Smart. Opportunistic. Unpredictable. Known for his tenacity as a troublemaker. A a serial failure in politics who dreams of transforming India's economy as its finance minister, and takes an ugly right turn in politics at the age of 72 probably in the hope of realizing his dream.
Swamy's life is also full of zany episodes [his escape from and re-entry into India during Prime Minister Indira Gandhi's Emergency years is just one example], and Samanth does a fantastic job of bringing them all alive.
Two excerpts from what is sure to become a classic. Here's the first, only because it tickled my inner metallurgist:
... At the ISI in Calcutta, studying for a master’s degree in statistics, Swamy was convinced that Mahalanobis was targeting him for being his father’s son. “Mahalanobis and my father were dead opposed to each other … There was bitterness between them,” he said. Some of his Tamil professors would tell him that they were “under pressure” to grade him poorly. “Everybody was telling me: ‘Your career is over. You better go become an apprentice at the Bhilai Steel Plant.’ Those days, that was the great thing: Bhilai Steel Plant.” [Bold emphasis added] [see also footnote 1]
And the second is about Swamy's troubled and short-lived academic career in India. From his obituary of Paul Samuelson, I knew his version of the story about his non-career at the Delhi School of Economics (Samanth adds some perspectives from Prof. Amartya Sen representing the other side). But this excerpt s about his stint at IIT-Delhi:
... [Swamy] joined the IIT economics department in December 1969. “Swamy came to IIT as a breath of fresh air,” Panini said. “He was saying things that shook me up and made me see my teachers in a different light altogether.”
Panini describes the IIT of the early 1970s as an authoritarian place, which immediately seems to disqualify it as an environment suitable for Swamy. He lasted three years. To the consternation of his peers, Swamy preferred to hang out with junior professors or with his students. Along with Panini and Amit Mitra, now West Bengal’s finance minister, Swamy helped set up IIT Delhi employee organisations, which can only be called right-wing unions, agitating on behalf of their members but not bound to the left, the traditional tent-pole of unionism. He called so stridently for economic liberalisation—blasphemy in socialist India—that even his prime minister was forced to take note; in Parliament, during the debate on the budget in 1970, Indira Gandhi famously dismissed him as a “Santa Claus with unrealistic ideas”. He spoke his mind frequently, and caustically, at IIT faculty meetings. Since he didn’t believe in taking attendance in his classes, he didn’t; he simply signed every one of his students in as “Present” and handed in his registers.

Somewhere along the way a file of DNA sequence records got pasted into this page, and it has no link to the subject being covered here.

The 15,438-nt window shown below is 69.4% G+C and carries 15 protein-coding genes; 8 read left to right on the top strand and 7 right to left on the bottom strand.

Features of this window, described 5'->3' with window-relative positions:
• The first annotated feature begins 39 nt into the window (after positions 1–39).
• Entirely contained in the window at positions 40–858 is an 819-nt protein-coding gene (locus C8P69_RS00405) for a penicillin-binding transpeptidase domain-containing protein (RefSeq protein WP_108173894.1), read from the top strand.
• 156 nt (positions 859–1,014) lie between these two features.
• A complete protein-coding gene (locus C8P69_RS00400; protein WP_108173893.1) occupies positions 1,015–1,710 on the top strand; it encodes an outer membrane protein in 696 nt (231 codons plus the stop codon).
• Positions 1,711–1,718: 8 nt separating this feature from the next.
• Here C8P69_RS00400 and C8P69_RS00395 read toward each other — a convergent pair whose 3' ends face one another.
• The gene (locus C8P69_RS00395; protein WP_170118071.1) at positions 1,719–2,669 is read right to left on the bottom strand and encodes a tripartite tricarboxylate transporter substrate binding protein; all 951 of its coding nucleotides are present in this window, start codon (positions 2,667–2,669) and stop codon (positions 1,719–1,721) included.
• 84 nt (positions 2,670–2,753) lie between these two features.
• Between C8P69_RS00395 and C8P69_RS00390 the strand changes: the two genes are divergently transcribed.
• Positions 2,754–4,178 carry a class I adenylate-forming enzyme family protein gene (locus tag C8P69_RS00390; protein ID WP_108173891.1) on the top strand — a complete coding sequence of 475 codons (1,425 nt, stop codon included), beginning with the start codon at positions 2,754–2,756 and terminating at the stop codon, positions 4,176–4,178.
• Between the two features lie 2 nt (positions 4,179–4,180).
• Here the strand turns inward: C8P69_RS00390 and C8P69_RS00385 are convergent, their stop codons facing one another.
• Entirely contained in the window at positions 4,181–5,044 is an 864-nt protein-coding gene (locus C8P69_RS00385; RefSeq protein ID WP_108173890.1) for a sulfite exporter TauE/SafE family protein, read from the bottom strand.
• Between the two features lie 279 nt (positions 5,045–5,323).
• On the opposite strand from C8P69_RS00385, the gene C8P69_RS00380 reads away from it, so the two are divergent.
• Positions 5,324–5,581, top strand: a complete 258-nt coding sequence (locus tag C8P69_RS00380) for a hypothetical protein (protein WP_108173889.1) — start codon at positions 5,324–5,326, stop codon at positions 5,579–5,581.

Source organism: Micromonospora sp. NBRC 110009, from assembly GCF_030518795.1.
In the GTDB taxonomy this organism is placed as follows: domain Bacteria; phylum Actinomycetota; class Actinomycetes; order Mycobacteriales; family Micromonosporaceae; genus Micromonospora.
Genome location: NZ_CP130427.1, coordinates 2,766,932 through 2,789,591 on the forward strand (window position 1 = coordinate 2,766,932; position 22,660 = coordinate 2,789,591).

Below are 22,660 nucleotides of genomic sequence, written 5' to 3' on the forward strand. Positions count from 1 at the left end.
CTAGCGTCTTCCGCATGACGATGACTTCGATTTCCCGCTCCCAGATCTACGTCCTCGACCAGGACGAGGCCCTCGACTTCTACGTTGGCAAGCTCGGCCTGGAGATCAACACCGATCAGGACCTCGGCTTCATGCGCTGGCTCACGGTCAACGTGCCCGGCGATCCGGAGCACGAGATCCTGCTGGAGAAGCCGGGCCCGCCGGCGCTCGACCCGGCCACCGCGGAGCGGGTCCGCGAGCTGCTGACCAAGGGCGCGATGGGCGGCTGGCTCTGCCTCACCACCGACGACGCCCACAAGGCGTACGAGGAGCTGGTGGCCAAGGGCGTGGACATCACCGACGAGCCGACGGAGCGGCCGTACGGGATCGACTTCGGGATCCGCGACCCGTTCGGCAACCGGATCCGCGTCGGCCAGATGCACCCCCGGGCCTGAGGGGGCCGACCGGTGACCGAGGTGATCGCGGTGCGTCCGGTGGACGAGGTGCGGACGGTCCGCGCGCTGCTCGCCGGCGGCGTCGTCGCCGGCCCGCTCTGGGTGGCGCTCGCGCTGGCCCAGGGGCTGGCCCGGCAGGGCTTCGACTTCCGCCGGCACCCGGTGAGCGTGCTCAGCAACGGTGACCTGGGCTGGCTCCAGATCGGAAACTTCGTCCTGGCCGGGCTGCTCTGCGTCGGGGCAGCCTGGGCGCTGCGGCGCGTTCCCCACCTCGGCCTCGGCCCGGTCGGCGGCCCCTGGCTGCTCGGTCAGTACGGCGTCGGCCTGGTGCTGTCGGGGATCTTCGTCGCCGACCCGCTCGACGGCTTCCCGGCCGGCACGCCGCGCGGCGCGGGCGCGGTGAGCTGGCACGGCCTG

This banal matter of the attendance register, in the end, proved to be ostensibly one of the proximate causes for his dismissal from IIT Delhi. One of the students whom Swamy had been marking ‘Present’ for an entire term had, in fact, dropped the class after registering for it, which brought Swamy’s practice to the attention of the IIT’s director. Swamy told me that his dismissal came as a complete shock; he was sitting in his campus office one day in December 1972, he said, and “they sent me this letter, [saying] as of 5 pm you’re out”. But Panini told me that Swamy must have known he was in trouble. “They didn’t ask him to defend himself in an inquiry, so maybe that was why he was surprised. But he knew they were after his blood.” In the first major lawsuit of his life, Swamy sued IIT Delhi for wrongful dismissal; he won, but he is still petitioning to receive the salary owed to him, with 18 percent interest, from 1973 to 1991.
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 Several years ago, at the 50th anniversary reunion of our department's alumni, we asked them about how they chose to study metallurgy (which is what our department was until it changed to 'materials engineering' in 2006). They said there was a lot of
hype excitement in the media and among the educated circles about India's huge investments in the steel sector, and about how the country will need lots and lots of engineers with training in metallurgy. [Obligatory link to this scene in The Graduate?] (Back to the post.]
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Thanks to my colleague and friend Ram for the pointer.